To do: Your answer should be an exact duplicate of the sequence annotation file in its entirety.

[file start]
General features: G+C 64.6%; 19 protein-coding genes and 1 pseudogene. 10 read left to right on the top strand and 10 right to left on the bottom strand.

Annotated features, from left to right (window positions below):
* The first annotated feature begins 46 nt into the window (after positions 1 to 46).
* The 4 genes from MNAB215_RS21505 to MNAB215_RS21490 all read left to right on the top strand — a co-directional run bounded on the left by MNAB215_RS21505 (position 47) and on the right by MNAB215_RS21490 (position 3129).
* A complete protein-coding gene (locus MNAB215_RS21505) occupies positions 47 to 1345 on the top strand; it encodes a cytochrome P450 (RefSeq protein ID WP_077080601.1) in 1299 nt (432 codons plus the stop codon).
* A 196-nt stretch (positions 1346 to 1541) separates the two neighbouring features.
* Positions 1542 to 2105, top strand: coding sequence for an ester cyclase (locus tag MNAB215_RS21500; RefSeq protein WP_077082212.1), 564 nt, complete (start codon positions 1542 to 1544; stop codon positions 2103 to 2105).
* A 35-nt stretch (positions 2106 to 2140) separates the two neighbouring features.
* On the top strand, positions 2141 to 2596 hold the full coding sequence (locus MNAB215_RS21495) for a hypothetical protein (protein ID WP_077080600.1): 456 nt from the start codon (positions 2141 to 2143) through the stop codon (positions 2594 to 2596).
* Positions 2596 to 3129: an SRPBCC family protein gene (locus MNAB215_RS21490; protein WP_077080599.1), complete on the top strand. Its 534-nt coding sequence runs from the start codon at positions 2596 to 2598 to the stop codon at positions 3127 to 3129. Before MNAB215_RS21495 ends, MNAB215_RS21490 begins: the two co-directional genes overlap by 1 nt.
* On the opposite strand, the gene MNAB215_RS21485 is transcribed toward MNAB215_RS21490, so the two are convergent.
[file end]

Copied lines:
General features: G+C 64.6%; 19 protein-coding genes and 1 pseudogene. 10 read left to right on the top strand and 10 right to left on the bottom strand.

Annotated features, from left to right (window positions below):
* The first annotated feature begins 46 nt into the window (after positions 1 to 46).
* The 4 genes from MNAB215_RS21505 to MNAB215_RS21490 all read left to right on the top strand — a co-directional run bounded on the left by MNAB215_RS21505 (position 47) and on the right by MNAB215_RS21490 (position 3129).
* A complete protein-coding gene (locus MNAB215_RS21505) occupies positions 47 to 1345 on the top strand; it encodes a cytochrome P450 (RefSeq protein ID WP_077080601.1) in 1299 nt (432 codons plus the stop codon).
* A 196-nt stretch (positions 1346 to 1541) separates the two neighbouring features.
* Positions 1542 to 2105, top strand: coding sequence for an ester cyclase (locus tag MNAB215_RS21500; RefSeq protein WP_077082212.1), 564 nt, complete (start codon positions 1542 to 1544; stop codon positions 2103 to 2105).
* A 35-nt stretch (positions 2106 to 2140) separates the two neighbouring features.
* On the top strand, positions 2141 to 2596 hold the full coding sequence (locus MNAB215_RS21495) for a hypothetical protein (protein ID WP_077080600.1): 456 nt from the start codon (positions 2141 to 2143) through the stop codon (positions 2594 to 2596).
* Positions 2596 to 3129: an SRPBCC family protein gene (locus MNAB215_RS21490; protein WP_077080599.1), complete on the top strand. Its 534-nt coding sequence runs from the start codon at positions 2596 to 2598 to the stop codon at positions 3127 to 3129. Before MNAB215_RS21495 ends, MNAB215_RS21490 begins: the two co-directional genes overlap by 1 nt.
* On the opposite strand, the gene MNAB215_RS21485 is transcribed toward MNAB215_RS21490, so the two are convergent.